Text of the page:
Earnings season is in full swing, with huge numbers of companies having already given their latest numbers to investors, and Windstream is about to release its quarterly earnings report. The key to making smart investment decisions with stocks releasing their quarterly reports is to anticipate how they'll do before they announce results, leaving you fully prepared to respond quickly to whatever inevitable surprises arise.
Many see rural telecom as a no-growth business without good future prospects, but Windstream is doing its best to change that perception. But will the company grow enough to support its huge dividend yield? Let's take an early look at what's been happening with Windstream over the past quarter and what we're likely to see in its quarterly report next Tuesday.
Stats on Windstream
Analyst EPS Estimate
Change From Year-Ago EPS
Change From Year-Ago Revenue
Earnings Beats in Past 4 Quarters
Source: Yahoo! Finance.
Will Windstream keep investors connected?
Analysts have stuck to their guns in their views on Windstream over the past several months, keeping earnings-per-share estimates stable for the just-ended quarter. For 2013, though, they've pulled back on earnings by $0.03 per share, and although the stock has climbed 14% since mid-November, its 7% pullback yesterday raises new concerns for the company and the entire industry.
Windstream has managed to keep its double-digit dividend intact despite the cash-flow pressures of having to finance its acquisition of PAETEC in 2011 with substantial amounts of high-yield debt. So far, the company insists that it has the cash flow to cover financing costs and its dividends, even though traditional measures of free cash flow suggest an unsustainably high payout ratio.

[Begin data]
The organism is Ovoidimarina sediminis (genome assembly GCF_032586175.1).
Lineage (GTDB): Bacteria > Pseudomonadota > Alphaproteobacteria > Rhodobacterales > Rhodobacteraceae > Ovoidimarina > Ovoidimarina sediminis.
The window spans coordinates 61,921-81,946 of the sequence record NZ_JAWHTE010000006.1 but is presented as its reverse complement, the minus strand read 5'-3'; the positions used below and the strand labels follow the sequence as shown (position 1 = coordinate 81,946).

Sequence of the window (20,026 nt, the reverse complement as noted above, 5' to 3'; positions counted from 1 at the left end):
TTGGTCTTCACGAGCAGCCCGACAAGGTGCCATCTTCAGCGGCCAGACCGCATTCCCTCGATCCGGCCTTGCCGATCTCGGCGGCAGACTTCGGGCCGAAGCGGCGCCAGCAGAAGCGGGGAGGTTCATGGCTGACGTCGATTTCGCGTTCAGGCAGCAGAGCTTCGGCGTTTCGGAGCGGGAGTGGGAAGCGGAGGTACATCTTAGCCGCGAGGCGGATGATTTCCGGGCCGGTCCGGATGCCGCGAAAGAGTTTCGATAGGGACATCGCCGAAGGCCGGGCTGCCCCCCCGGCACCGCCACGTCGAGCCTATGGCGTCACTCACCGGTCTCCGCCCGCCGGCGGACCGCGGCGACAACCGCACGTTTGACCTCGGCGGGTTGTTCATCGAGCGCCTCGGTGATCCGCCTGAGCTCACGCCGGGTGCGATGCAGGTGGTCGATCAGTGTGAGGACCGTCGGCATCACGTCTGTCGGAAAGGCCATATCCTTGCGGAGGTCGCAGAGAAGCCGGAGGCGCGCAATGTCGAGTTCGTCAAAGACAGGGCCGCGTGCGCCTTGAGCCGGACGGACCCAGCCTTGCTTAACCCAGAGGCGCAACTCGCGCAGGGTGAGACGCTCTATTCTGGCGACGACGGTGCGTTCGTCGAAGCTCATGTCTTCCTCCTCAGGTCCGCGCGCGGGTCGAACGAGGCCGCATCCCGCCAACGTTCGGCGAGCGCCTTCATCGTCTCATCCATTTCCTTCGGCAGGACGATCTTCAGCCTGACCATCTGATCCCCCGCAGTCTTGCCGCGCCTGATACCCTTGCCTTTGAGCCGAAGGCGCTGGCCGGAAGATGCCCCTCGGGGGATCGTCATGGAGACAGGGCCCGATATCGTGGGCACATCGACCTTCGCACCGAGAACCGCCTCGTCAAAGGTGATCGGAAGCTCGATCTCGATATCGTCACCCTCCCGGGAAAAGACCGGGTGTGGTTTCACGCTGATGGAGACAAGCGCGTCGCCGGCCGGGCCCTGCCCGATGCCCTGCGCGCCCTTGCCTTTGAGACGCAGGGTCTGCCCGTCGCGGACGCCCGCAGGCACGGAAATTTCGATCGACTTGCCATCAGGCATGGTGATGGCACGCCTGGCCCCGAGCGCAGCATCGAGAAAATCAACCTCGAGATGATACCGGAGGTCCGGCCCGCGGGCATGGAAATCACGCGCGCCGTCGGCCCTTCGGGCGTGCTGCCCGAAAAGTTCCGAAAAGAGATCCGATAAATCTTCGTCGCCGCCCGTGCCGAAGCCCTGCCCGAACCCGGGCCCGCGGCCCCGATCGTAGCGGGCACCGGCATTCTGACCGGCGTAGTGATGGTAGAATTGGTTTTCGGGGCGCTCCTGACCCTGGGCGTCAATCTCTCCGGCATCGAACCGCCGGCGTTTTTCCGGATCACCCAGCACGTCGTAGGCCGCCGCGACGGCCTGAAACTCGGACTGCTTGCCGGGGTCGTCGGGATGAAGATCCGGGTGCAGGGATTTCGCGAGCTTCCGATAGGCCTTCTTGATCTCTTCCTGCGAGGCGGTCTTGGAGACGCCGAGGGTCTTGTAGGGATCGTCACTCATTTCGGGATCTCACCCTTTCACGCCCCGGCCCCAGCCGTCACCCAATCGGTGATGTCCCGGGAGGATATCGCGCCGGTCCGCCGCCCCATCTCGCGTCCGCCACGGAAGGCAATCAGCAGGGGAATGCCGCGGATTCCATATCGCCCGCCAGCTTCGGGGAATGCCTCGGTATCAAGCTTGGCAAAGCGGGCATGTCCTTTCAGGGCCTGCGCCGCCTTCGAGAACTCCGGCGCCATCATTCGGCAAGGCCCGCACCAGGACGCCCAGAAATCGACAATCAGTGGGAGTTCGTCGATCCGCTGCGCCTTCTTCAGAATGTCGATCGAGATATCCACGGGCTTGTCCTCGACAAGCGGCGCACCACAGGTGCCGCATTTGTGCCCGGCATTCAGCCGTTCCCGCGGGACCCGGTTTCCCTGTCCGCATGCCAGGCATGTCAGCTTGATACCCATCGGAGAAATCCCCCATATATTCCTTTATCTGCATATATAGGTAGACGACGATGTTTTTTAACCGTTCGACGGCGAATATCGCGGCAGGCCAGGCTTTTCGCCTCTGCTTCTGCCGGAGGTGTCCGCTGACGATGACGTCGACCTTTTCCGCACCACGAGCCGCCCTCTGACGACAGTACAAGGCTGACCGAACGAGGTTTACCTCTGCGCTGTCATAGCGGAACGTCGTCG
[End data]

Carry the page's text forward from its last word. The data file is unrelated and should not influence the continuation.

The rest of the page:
But just yesterday, rival CenturyLink shook the industry when it cut its dividend by more than 25%. Even though Windstream announced last week that it would keep its own quarterly payout stable at $0.25 per share, investors increasingly fear that the dividend is unsustainable, which sent Windstream's stock downward in sympathy.
The real question remains the same as it has been for some time: whether Windstream can evolve beyond its declining landline and traditional telecom service business in favor of higher-margin broadband, wireless, and business services. So far, selling high-speed Internet access has been lucrative for the company, but finding money for necessary capital expenditures will be tough, especially given the huge advantage that major telecoms AT&T and Verizon have in competing for business customers across the nation. Similar cash-flow pressures have already forced Frontier Communications to cut its dividend twice in recent years, even as Windstream has held its own stable. Investors haven't gotten the same reassurance from Frontier that it won't implement cuts when it releases earnings later next week.
In Windstream's earnings report, investors should look first at whether Windstream backs off from its assertion last week that it would keep its dividend stable. Any signs of weakening cash flow could further exacerbate the stock's losses.
Will the rural telcos make it?
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The article Windstream Earnings: An Early Look originally appeared on Fool.com.
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